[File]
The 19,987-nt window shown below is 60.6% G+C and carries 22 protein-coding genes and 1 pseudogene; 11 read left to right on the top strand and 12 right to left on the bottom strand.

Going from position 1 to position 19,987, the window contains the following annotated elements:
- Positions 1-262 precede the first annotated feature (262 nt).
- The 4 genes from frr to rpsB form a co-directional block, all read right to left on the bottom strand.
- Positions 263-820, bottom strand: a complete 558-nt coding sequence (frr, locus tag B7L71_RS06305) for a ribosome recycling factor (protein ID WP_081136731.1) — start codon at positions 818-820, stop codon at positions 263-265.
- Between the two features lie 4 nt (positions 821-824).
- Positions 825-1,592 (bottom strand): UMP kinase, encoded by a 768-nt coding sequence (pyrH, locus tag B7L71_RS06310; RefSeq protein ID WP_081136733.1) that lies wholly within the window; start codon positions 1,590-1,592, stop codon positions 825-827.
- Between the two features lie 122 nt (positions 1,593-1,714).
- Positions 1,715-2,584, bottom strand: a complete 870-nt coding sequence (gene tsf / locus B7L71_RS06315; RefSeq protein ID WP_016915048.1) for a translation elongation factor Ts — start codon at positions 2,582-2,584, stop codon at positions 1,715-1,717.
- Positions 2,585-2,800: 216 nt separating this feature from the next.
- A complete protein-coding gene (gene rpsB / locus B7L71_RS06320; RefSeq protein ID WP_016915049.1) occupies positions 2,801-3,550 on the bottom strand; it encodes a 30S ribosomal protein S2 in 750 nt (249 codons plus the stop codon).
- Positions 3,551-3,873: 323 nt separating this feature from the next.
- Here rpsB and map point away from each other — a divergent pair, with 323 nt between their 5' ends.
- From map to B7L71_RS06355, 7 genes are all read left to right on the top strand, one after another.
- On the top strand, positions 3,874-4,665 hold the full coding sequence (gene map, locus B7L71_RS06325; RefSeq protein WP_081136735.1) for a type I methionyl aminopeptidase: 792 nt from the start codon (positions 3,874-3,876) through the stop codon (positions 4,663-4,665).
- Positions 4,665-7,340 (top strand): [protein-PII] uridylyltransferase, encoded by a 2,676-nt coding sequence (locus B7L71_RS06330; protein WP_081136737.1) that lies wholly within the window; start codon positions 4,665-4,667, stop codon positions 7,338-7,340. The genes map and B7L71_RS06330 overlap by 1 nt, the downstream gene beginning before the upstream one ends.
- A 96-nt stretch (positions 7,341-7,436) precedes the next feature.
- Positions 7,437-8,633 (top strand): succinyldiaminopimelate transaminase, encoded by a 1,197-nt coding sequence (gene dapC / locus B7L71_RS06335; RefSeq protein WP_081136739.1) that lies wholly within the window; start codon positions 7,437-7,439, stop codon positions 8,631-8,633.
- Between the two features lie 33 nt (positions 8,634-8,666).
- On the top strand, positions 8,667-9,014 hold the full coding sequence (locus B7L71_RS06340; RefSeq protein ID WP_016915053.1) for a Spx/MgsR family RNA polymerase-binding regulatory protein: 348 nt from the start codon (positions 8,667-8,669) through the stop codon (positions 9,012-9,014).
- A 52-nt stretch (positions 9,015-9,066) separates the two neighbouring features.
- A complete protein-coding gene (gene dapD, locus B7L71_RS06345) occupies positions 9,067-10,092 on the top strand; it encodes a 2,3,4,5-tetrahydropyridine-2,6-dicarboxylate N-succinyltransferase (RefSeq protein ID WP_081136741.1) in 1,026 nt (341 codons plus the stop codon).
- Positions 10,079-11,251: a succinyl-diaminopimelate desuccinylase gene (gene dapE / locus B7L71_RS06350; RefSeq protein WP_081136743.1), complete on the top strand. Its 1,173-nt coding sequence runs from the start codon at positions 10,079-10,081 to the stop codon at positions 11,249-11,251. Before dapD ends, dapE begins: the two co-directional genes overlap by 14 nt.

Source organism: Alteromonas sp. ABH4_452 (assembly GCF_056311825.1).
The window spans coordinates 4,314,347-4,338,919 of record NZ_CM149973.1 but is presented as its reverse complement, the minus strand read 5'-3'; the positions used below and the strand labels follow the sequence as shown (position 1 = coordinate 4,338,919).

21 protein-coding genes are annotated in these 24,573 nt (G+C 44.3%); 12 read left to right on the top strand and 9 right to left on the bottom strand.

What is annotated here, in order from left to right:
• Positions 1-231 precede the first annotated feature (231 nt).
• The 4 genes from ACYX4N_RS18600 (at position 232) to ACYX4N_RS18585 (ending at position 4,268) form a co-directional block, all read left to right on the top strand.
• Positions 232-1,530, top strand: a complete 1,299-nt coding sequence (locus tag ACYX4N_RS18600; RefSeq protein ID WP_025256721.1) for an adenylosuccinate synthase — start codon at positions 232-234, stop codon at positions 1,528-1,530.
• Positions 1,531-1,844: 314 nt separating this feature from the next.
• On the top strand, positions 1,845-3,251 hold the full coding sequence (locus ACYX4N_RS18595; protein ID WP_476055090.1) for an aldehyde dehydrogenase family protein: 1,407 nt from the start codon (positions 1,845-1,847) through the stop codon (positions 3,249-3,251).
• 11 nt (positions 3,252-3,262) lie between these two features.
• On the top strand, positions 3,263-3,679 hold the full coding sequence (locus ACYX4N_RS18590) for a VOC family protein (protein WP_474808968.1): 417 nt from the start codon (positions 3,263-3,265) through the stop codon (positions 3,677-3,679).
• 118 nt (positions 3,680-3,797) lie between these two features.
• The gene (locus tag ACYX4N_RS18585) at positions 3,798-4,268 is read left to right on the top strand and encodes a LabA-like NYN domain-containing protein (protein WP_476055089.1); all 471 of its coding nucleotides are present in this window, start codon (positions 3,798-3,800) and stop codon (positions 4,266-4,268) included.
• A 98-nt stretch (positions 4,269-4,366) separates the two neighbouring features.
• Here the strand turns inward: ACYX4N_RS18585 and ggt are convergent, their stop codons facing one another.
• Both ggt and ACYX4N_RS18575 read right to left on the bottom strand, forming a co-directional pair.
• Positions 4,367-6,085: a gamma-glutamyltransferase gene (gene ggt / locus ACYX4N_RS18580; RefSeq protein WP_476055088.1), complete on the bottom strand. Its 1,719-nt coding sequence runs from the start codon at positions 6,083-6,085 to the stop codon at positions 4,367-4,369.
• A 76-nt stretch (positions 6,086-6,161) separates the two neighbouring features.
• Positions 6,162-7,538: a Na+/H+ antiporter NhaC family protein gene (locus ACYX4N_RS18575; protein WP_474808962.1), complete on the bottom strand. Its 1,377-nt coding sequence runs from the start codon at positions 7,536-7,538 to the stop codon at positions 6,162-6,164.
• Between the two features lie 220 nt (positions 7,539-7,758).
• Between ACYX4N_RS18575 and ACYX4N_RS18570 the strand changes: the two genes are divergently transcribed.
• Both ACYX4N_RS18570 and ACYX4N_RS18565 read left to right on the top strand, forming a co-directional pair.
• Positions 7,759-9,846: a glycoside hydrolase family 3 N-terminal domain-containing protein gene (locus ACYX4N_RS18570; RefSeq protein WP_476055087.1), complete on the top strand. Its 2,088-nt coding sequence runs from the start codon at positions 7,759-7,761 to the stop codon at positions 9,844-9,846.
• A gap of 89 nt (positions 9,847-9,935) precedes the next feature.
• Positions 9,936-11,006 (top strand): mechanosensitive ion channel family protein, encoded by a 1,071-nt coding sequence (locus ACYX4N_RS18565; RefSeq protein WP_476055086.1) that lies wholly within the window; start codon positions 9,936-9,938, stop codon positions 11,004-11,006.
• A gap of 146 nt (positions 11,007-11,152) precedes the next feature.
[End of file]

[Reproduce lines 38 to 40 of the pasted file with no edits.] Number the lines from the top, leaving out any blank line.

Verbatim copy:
• Here the strand turns inward: ACYX4N_RS18585 and ggt are convergent, their stop codons facing one another.
• Both ggt and ACYX4N_RS18575 read right to left on the bottom strand, forming a co-directional pair.
• Positions 4,367-6,085: a gamma-glutamyltransferase gene (gene ggt / locus ACYX4N_RS18580; RefSeq protein WP_476055088.1), complete on the bottom strand. Its 1,719-nt coding sequence runs from the start codon at positions 6,083-6,085 to the stop codon at positions 4,367-4,369.